Chinese Pop Stars EXO, Lay Zhang, Jackson Wang, and Victoria Song Back China Against Hong Kong

No Strangers to Politics: Members of EXO with South Korean president Moon Jae-in, Ivanka Trump and CL at the 2018 Winter Olympics

No Strangers to Politics: Members of EXO with South Korean president Moon Jae-in, Ivanka Trump and CL at the 2018 Winter Olympics

Several prominent Chinese pop stars, including EXO, Lay Zhang, Jackson Wang, and Victoria Song, have voiced their support for the Chinese government amidst the rising tensions in Hong Kong.

These C-pop singers uploaded pictures of the Chinese flag to their personal websites and posted statements affirming the One-China Policy, which holds that just one Chinese state, led by Beijing, exists, and that autonomous entities in and around China, like Hong Kong, Taiwan, and Macau, should one day be governed by China’s Communist Party.

The announcements came at an especially precarious moment, as protesters in Hong Kong have been clashing with local police, and a showdown with Beijing military officials seems possible. In an effort to avoid an internationally damaging tragedy like that of Tiananmen Square, the Chinese government has worked to discredit Hong Kong protesters with propaganda.

The listed musicians are just some of the latest Chinese voices to speak out in favor of Beijing. Business owners, public figures, and other well-known persons have been persuaded to shed a positive light on Beijing and a negative light on Hong Kong.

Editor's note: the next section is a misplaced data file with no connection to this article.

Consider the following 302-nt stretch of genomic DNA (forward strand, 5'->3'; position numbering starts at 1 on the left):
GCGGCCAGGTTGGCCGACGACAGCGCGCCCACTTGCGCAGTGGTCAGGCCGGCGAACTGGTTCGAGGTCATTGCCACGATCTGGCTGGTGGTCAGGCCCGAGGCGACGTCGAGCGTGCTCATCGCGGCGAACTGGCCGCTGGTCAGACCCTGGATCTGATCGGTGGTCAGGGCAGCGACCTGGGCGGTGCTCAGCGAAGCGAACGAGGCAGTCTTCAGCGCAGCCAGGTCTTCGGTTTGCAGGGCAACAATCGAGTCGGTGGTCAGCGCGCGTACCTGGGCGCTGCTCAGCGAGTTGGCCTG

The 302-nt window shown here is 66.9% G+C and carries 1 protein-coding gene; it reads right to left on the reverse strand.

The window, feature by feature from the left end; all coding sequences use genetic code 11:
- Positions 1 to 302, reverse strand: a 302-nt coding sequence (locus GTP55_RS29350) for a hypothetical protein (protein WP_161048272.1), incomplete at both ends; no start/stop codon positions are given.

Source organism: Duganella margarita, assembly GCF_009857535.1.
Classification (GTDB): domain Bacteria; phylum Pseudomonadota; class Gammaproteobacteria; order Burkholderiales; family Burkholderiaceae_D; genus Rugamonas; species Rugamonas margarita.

Hong Kong is a former British colony, and it was returned to China about two decades ago.  Correctly realizing that Hong Kong was dramatically different from China proper, Beijing officials allowed the area to continue to operate independently, provided that it was considered to be part of China.

Although Hong Kong features elected officials, free-market economic policies, and civil liberties that China lacks, it is still grouped together with China on maps and officially part of the country.

It seems that the listed Chinese pop stars — and others who would suffer financially from losing the lucrative Chinese market—have made their statements for commercial purposes.

In a testament to the reach of Beijing, Top Gun 2 executives recently changed the main character’s jacket to meet Communist Party preferences. The ability to conduct business in China is worth billions.

The China-Hong Kong showdown is complex and multifaceted, and it’ll be interesting to see how the situation plays out—and how the indicated C-Pop stars are affected by their pro-China stances.